-baby has early trouble latching due to ties or other complications

-mom chooses to exclusively pump

What Pump Should I Use?

If you’ve decided that pumping for your newborn is for you, you want to make sure you have the right equipment - most importantly, your pump! When pumping in the hospital, request to use a hospital grade pump, as this will be most effective in establishing your milk supply. If you know ahead of time that you are planning to pump, ask for it in advance and take one item off your to-do list.

In addition to the hospital pump, I highly recommend hand expression, especially in the first few days while you are making colostrum. As I mentioned, colostrum is very thick and concentrated and your baby needs very small amounts to fill his marble-sized belly. You may only get a few drops, but don’t be discouraged! This is PERFECT! Because it’s so concentrated, many moms find it more effective to hand express colostrum into a spoon or syringe that can be directly fed to baby.

If you plan to continue pumping once at home, you will need your own pump. While some hospitals will allow moms to rent their hospital grade pumps, under the affordable care act, most expecting and new moms in the United States can get a pump that is completely covered by their insurance. There are many options that vary in effectiveness, portability, and ease of use and I won’t get into all of them here. I will say that the Spectra s1 and s2 are very popular and effective pumps that are often covered by insurance. While every mom’s body is different, this is the pump I recommend most often to new moms.

When Should I Pump, How Often, and For How Long?

You’ll remember from our section on milk production that once the baby is delivered, our body starts producing milk based on a supply and demand system. So you want to tell you body to start making milk ASAP and begin expressing (either with hand expression or a pump) shortly after delivery. The ideal time frame is within the first 2 hours, but any time within the first 6 hours will optimize milk production later on. The most important thing to remember is that you have to remove milk to make it, so you’ll want to express frequently in those early newborn days. A newborn baby will typically eat between 8-12 times in a 24-hour period. If you’re pumping, you want to try to mimic that. Pumping 12 times a day is incredibly hard, so give yourself patience and do the best you can. Anything in that 8-12 range is great! And you can even look at your pumping time as a form of self care. Read a book, watch tv, or listen to a podcast while you’re pumping. I watched the entire series of Sex and The City while I was pumping! And it can be a mix of pumping and hand expression.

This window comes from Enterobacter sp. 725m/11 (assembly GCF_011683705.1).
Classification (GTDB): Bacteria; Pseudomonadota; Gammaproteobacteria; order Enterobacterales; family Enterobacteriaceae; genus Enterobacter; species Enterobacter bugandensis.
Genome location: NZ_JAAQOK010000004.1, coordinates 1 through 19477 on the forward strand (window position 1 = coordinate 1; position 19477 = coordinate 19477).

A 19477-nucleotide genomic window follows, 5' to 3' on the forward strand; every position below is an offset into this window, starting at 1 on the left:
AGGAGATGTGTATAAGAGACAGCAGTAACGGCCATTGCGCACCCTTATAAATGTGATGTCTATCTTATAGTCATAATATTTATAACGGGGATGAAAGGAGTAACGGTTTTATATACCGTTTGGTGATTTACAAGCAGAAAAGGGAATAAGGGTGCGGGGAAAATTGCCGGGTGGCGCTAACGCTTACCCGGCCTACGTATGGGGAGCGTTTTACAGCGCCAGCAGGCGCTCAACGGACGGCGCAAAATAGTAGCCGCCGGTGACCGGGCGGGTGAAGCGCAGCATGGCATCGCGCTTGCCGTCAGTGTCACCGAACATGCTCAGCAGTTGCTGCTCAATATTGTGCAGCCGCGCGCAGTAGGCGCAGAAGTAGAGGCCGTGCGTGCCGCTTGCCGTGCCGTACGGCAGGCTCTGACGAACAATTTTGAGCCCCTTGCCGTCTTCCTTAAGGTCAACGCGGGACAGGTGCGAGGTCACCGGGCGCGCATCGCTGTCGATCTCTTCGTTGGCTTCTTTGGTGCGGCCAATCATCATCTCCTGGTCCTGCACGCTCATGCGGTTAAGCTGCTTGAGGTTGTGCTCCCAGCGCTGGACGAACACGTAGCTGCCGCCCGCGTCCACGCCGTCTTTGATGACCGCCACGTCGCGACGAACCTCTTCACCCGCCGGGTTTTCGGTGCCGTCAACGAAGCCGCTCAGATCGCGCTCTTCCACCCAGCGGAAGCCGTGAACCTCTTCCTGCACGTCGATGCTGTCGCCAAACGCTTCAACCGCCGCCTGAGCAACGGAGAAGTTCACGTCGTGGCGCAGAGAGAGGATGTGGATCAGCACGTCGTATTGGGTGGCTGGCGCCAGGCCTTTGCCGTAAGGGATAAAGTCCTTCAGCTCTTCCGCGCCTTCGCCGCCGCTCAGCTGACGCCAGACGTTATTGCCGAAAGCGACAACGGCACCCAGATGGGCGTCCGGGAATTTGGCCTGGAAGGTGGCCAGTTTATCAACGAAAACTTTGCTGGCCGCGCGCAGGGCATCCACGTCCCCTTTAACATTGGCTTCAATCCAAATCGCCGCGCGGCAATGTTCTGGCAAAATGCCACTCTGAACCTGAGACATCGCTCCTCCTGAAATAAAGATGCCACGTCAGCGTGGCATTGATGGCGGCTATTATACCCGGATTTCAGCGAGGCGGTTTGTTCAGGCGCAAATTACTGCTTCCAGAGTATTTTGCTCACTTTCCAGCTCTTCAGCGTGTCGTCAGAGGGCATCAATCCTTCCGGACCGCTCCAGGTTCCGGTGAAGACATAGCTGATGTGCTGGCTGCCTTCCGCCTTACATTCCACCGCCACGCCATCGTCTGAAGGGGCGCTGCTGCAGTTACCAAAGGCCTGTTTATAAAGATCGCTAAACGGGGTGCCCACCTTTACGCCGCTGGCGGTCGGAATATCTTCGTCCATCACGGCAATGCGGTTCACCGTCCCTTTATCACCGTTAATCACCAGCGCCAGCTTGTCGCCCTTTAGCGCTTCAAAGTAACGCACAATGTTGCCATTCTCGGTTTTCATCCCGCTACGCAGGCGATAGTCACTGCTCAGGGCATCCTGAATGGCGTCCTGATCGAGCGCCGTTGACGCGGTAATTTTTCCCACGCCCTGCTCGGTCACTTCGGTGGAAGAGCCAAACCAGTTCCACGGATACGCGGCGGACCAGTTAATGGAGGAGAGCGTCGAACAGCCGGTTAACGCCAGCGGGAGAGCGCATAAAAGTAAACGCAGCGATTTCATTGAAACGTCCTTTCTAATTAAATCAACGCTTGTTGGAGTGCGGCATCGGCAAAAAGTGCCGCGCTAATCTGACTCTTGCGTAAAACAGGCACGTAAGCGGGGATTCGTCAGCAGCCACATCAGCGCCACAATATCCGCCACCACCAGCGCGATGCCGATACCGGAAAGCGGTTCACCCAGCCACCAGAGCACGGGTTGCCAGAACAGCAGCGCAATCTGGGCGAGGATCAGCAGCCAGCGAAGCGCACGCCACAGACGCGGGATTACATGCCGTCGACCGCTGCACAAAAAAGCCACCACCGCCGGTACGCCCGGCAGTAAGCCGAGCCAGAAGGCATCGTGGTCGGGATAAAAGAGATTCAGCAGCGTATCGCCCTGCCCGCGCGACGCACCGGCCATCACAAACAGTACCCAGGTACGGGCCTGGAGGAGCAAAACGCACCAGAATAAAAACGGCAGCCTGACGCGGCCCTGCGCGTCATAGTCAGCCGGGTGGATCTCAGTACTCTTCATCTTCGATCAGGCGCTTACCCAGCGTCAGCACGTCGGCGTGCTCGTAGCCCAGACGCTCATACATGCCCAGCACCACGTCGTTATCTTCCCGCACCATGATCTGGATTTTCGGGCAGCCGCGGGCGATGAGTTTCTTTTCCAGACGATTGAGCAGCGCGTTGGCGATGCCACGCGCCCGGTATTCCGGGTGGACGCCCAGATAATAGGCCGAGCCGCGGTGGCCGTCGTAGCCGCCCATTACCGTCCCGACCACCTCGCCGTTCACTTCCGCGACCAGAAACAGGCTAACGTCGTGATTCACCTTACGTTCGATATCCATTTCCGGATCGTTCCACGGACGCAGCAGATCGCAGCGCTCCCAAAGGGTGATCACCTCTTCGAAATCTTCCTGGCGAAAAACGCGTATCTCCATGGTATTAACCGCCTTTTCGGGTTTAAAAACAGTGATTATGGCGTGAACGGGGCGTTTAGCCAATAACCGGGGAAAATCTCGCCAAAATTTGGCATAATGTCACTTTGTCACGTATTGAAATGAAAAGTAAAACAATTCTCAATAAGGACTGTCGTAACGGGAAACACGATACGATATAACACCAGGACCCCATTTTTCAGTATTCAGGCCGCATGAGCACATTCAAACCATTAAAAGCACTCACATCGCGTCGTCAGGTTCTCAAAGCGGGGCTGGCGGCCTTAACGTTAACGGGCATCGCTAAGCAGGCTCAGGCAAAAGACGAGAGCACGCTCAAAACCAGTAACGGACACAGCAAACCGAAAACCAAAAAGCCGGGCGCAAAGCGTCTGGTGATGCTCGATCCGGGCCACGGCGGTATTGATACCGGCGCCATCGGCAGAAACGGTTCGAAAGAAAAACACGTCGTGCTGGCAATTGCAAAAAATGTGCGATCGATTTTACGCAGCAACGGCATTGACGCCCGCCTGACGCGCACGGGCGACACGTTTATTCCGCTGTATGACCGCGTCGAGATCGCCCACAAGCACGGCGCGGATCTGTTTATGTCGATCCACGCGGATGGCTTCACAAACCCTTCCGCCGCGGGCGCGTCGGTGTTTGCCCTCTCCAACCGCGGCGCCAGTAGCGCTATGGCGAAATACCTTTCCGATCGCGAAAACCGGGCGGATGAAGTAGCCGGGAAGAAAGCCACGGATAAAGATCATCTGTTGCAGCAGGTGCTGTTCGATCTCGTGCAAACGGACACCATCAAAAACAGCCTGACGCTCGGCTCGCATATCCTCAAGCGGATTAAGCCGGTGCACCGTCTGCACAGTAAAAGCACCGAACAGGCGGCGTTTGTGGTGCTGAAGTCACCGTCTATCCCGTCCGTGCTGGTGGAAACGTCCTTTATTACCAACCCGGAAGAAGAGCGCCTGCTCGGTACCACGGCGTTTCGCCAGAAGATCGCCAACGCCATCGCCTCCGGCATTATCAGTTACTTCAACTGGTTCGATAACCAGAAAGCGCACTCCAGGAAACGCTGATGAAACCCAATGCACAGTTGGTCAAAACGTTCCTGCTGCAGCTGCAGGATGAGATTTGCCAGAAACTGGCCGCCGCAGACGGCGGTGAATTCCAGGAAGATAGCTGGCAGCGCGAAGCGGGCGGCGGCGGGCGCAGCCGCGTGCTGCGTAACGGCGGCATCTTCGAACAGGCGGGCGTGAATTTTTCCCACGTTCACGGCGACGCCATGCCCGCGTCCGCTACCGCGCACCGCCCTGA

How to Create a Pumping Schedule

You may be wondering if there’s a ‘best’ way to get in your 8-12 pumps per day (ppd) and while there isn’t a best way, there are 2 techniques that you can use - you can pump on the baby’s schedule or pump on our own schedule. This is a personal choice and you don’t have to stick to one if it doesn’t work for you. Breast fed babies feed on demand (even bottle-fed babies!), and if you pump on the baby’s schedule, you’ll pump after each feeding. If you pump on a schedule, set a pump alarm for every 2-3 hours. Remember that if you go the schedule route, you may need additional help if your baby is hungry when you need to pump. It can be hard to feed a baby while pumping.

When exclusively pumping, collective wisdom suggests that your goal should be 2 hours or 120 minutes a day of total pumping, divided by however many pumps you do. This is a useful guideline and helps ensure you are pumping enough, but try to remember that your body is not a machine. For example, let’s say you’re pumping 10 times a day making your goal 12 minutes per pump. Once your mature milk comes in, you’ll be able to see it drip into your bottle. If one day, you hit your 12 minutes and the milk is still flowing, there’s no need to stop! But if you notice the milk stops flowing at 10 minutes, keep that pump going for an extra minute or two. It will send the message to make more milk next time.

How Much Milk Will I Make? How Much Milk Does My Baby Need?